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bash randomly logs out on VT / serial console


From: rmk
Subject: bash randomly logs out on VT / serial console
Date: Sun, 01 Jan 2017 21:01:29 +0000

Configuration Information [Automatically generated, do not change]:
Machine: aarch64
OS: linux-gnu
Compiler: gcc
Compilation CFLAGS:  -DPROGRAM='bash' -DCONF_HOSTTYPE='aarch64' 
-DCONF_OSTYPE='linux-gnu' -DCONF_MACHTYPE='aarch64-unknown-linux-gnu' 
-DCONF_VENDOR='unknown' -DLOCALEDIR='/usr/share/locale' -DPACKAGE='bash' 
-DSHELL -DHAVE_CONFIG_H   -I.  -I../. -I.././include -I.././lib  
-D_FORTIFY_SOURCE=2 -g -O2 -fstack-protector-strong -Wformat 
-Werror=format-security -Wall
uname output: Linux mcbin 4.9.0+ #249 SMP PREEMPT Sun Jan 1 17:28:33 GMT 2017 
aarch64 aarch64 aarch64 GNU/Linux
Machine Type: aarch64-unknown-linux-gnu

Bash Version: 4.3
Patch Level: 30
Release Status: release

Description:
        Running:
                while :; do s=$(sleep .005 | cat); echo $s; done | uniq
        in a login shell on a virtual terminal or serial console results
        in the shell randomly logging out after ^C.

        Debugging reveals that:
        (a) the top-level shell sets the terminal PGRP and current process
         group to the shell's process ID (shell_pgrp as bash calls it).
         However, when bash gets around to reading input, it receives an
         EIO error - kernel debugging shows that this is because the TTY
         PGRP does not match the processes PGRP at this point.
        (b) the sub-shell running the "while" does not wait for the $(...)
         to finish before sending itself a SIGINT.
        (c) the sub-sub-shell for the $(...) waits for the "sleep" command
         to terminate, and then sets the PGRP and current process group to
         original_pgrp, which is the login process ID.

        stracing the shell (strace -tt -ff -o str.bash -p <shell-pid>)
        and grepping the resulting log files for SPGRP shows:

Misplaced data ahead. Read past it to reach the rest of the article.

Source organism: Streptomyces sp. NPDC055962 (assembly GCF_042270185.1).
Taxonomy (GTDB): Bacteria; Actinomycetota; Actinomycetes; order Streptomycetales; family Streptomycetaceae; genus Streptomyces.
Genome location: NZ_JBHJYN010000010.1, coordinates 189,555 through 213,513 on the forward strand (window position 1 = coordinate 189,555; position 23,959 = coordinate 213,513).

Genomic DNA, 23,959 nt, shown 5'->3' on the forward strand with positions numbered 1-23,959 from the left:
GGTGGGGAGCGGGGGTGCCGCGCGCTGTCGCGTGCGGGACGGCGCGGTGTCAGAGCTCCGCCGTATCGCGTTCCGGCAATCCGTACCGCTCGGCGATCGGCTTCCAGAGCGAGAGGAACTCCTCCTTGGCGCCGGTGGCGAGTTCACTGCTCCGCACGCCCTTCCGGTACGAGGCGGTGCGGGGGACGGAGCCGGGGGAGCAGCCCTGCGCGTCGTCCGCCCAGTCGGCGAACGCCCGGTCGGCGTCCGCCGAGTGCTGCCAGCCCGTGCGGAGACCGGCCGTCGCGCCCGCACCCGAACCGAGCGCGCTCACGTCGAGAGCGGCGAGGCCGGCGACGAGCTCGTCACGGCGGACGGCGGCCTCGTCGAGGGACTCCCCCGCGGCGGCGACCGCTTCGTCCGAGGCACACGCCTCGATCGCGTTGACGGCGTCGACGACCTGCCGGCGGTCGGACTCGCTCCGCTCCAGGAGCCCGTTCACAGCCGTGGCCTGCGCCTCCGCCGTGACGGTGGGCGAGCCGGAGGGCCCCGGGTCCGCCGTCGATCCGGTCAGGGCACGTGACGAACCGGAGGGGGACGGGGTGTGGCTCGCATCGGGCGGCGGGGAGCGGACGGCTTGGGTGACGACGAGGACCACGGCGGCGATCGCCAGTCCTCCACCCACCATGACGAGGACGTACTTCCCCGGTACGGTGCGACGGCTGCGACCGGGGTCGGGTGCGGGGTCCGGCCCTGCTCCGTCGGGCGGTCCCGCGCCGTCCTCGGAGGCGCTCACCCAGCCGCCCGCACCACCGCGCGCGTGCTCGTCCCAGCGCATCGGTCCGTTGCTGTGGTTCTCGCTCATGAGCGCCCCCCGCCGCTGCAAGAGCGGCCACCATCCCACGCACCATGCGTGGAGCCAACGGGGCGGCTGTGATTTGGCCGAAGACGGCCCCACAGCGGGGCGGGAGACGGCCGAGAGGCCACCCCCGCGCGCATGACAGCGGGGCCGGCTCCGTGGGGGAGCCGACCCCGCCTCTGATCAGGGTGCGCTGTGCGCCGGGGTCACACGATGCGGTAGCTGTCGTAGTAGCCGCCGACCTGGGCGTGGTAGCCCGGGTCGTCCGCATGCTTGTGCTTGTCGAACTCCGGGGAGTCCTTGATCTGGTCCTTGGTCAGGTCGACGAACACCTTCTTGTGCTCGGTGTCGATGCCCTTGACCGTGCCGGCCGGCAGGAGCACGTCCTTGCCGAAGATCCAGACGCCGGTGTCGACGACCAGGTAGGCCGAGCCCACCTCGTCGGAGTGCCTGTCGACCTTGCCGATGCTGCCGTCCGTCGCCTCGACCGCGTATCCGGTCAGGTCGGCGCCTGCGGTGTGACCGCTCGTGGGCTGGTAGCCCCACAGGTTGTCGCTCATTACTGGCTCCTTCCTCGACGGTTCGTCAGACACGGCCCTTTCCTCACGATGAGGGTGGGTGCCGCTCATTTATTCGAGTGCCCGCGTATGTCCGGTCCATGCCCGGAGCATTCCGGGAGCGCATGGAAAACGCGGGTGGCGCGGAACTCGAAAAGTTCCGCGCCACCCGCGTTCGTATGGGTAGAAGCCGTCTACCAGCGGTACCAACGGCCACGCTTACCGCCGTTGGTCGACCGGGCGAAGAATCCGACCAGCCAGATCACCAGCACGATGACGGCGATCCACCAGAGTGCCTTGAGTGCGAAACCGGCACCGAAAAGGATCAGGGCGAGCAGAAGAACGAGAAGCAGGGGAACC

str.bash.10928:17:38:38.745323 ioctl(255, TIOCGPGRP, [14119]) = 0
str.bash.10928:17:38:39.478119 ioctl(255, TIOCSPGRP, [10928]) = 0
str.bash.10928:17:38:39.480458 ioctl(255, TIOCSPGRP, [10928]) = 0
str.bash.10928:17:38:39.902027 ioctl(255, TIOCSPGRP, [10875]) = 0
str.bash.14119:17:38:38.719282 ioctl(255, TIOCSPGRP, [14119]) = 0
str.bash.14119:17:38:39.476968 ioctl(255, TIOCSPGRP, [10875]) = 0
str.bash.14120:17:38:38.718508 ioctl(255, TIOCSPGRP, [14119]) = 0
str.bash.14241:17:38:39.485459 ioctl(255, TIOCSPGRP, [10875]) = 0
str.bash.14243:17:38:39.477927 ioctl(255, TIOCSPGRP, [10875]) = 0

        and stracing the login shell for terminal IO:
str.bash.10928:17:38:39.482909 write(2, "address@hidden:~# ", 14) = 14
str.bash.10928:17:38:39.483027 read(0, "\33", 1)       = 1
str.bash.10928:17:38:39.870424 read(0, 0x7fc81f8737, 1) = -1 EIO (Input/output 
error)
str.bash.10928:17:38:39.884115 write(2, "\7", 1)       = 1
str.bash.10928:17:38:39.884212 read(0, 0x7fc81f87a7, 1) = -1 EIO (Input/output 
error)
str.bash.10928:17:38:39.899960 write(2, "logout\n", 7) = 7

        From the timestamps, you can see that PID 14241 changed the TTY
        PGRP between the write-out of the prompt, reading the first
        character of input, and attempting to read the subsequent
        characters - resulting in the shell logging itself out.

        Here, pid 10875 was the login process.

        Adding debug into give_terminal_to() changes the timing enough
        that it becomes very difficult to trigger.  Remove the debug and
        it seems to be soo easy that bash is painful to use on such a
        terminal.

        (My command which discovered this was slightly more complex and
         useful than the above, but the above is a simpler test case
         which reproduces the problem.)

Repeat-By:
        Login on a serial console.  Probably logging in on a Linux
        virtual terminal will also be good enough.  Not a SSH connection,
        there needs to be a login(8) process as bash's parent.

        Run:
          while :; do s=$(sleep .005 | cat); echo $s; done | uniq

        Hit ^c.  Repeat a few times.  Tested on a quad-core ARM64 machine
        and a dual-core 32-bit ARM machine.



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